Prisoners to work with horses in new stables outside jail campus

Project is brainchild of Jonathan Irwin, founder of the Jack & Jill Foundation

Mark McGoldrick project manager, Fergal Black director of care and rehabilitation, Minister of State for Equality, Immigration and Integration David Stanton, Castlerea prison Governor Martin Reilly and Robert Hall of the Irish Horse Welfare Trust with horse handlers Joe and Cora Sharkey.

Mark McGoldrick project manager, Fergal Black director of care and rehabilitation, Minister of State for Equality, Immigration and Integration David Stanton, Castlerea prison Governor Martin Reilly and Robert Hall of the Irish Horse Welfare Trust with horse handlers Joe and Cora Sharkey.

 

Prisoners in one of Ireland’s jails will get to work outside the prison in stables with up to 10 horses in a bid to secure jobs in the equine industry when they are released.

The new stables will be located beside Castlerea Prison and while security measures including CCTV will be installed to monitor the prisoners, the facility will be outside the prison campus.

With construction now getting underway at the Co Roscommon site, the new Horse Welfare Centre will have single stables for 10 horses in a single structure ‘American stable’.

It will also include a tack room, fodder and general storage areas, water and light, a 250 metre square exercise arena and staff and prison facilities such as a canteen and toilets along with office space.

The prisoners who care for the horses will do so while undertaking an accredited course endorsed by the Racing Academy & Centre of Education (RACE), Ireland’s academy for the horse racing industry and international jockey training.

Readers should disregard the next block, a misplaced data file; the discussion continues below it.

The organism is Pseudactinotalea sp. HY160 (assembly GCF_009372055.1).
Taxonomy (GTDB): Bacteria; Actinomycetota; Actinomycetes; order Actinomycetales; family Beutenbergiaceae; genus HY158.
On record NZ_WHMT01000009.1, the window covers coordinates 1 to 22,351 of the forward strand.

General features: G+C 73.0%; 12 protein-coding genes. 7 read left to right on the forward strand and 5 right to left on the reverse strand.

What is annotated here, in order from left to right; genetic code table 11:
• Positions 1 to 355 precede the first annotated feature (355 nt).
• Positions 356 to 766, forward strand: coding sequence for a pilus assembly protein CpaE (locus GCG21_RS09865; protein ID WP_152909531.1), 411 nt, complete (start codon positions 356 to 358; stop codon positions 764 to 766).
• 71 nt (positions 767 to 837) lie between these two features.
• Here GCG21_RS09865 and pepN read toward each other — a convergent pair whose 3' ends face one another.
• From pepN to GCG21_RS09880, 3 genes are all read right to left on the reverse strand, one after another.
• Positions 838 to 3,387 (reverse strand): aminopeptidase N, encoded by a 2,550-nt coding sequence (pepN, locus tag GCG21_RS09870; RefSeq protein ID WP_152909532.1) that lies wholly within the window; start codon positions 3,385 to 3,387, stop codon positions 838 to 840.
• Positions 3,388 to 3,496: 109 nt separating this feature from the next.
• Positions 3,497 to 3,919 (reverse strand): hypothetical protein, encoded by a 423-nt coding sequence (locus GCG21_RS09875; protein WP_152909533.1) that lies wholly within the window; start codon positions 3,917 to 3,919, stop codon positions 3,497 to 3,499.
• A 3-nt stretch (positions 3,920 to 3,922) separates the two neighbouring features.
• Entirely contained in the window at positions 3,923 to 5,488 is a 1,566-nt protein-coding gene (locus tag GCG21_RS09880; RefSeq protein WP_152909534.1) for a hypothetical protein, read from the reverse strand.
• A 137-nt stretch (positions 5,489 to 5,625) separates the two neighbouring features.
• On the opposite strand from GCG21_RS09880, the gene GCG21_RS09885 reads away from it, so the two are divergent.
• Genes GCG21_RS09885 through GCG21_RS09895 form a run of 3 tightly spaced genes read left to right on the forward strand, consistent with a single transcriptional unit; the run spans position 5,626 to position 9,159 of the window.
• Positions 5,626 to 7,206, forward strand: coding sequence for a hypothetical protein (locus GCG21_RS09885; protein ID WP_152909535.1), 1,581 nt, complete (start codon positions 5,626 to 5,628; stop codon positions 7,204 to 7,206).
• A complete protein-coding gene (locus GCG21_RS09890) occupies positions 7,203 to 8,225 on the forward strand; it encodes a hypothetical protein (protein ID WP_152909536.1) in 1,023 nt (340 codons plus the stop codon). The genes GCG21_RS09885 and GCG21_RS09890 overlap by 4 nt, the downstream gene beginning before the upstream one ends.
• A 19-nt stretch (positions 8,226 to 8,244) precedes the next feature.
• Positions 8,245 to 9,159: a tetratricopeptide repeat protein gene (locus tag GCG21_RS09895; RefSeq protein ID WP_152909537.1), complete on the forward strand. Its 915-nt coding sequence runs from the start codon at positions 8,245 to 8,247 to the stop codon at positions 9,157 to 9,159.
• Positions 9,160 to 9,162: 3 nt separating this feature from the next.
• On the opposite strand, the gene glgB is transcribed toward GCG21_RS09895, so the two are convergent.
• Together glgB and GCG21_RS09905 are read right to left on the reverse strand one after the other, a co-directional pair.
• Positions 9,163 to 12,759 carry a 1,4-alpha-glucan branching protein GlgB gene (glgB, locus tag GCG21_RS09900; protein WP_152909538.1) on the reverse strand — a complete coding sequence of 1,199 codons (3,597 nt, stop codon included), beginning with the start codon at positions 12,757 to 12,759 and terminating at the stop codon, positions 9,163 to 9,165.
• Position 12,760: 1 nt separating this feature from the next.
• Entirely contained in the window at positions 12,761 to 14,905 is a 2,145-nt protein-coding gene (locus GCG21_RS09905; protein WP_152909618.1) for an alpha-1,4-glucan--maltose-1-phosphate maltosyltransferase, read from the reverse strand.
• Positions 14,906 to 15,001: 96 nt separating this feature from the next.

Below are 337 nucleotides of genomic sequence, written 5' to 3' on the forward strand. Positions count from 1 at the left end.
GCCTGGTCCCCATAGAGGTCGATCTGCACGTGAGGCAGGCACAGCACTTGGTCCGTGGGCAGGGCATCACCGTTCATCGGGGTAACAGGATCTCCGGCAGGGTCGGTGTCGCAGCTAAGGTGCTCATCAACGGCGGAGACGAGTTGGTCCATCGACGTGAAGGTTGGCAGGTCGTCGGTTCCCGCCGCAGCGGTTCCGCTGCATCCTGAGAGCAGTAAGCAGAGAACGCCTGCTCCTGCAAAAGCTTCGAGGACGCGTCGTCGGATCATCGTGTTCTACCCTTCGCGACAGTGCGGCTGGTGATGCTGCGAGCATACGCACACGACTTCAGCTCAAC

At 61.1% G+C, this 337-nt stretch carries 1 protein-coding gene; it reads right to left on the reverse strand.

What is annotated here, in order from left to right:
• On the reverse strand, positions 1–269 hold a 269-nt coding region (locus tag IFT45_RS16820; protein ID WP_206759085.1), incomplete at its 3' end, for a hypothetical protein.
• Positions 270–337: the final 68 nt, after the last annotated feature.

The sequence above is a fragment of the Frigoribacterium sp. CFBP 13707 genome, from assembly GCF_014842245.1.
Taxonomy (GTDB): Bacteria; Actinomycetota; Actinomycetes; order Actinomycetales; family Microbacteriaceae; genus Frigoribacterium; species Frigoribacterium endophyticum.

Minister for State at the Department of Justice David Stanton TD (FG) turned the sod on Friday at the new centre. The brainchild of Jonathan Irwin, founder of the Jack & Jill Foundation, will be run in collaboration with a partner from within the equine industry.

“This project, will give participants many positive benefits in terms of self-development, preparation for employment, positive impact and physical and mental well-being and these will be vital as they seek to turn their lives around after release,” Mr Stanton said.

He added the project had only become possible because of the “vision and drive” of Mr Irwin.

Governor of Castlerea Prison Martin Reilly said the centre was an exciting new venture for Castlerea Prison.

“Public safety is achieved by working innovatively with offenders and addressing the primary causes of their offending behaviour,” he said.

“Finding and securing meaningful and purposeful work and activity after release is absolutely essential to give offenders real hope and the opportunity to have a different, better life for themselves and their families after prison.”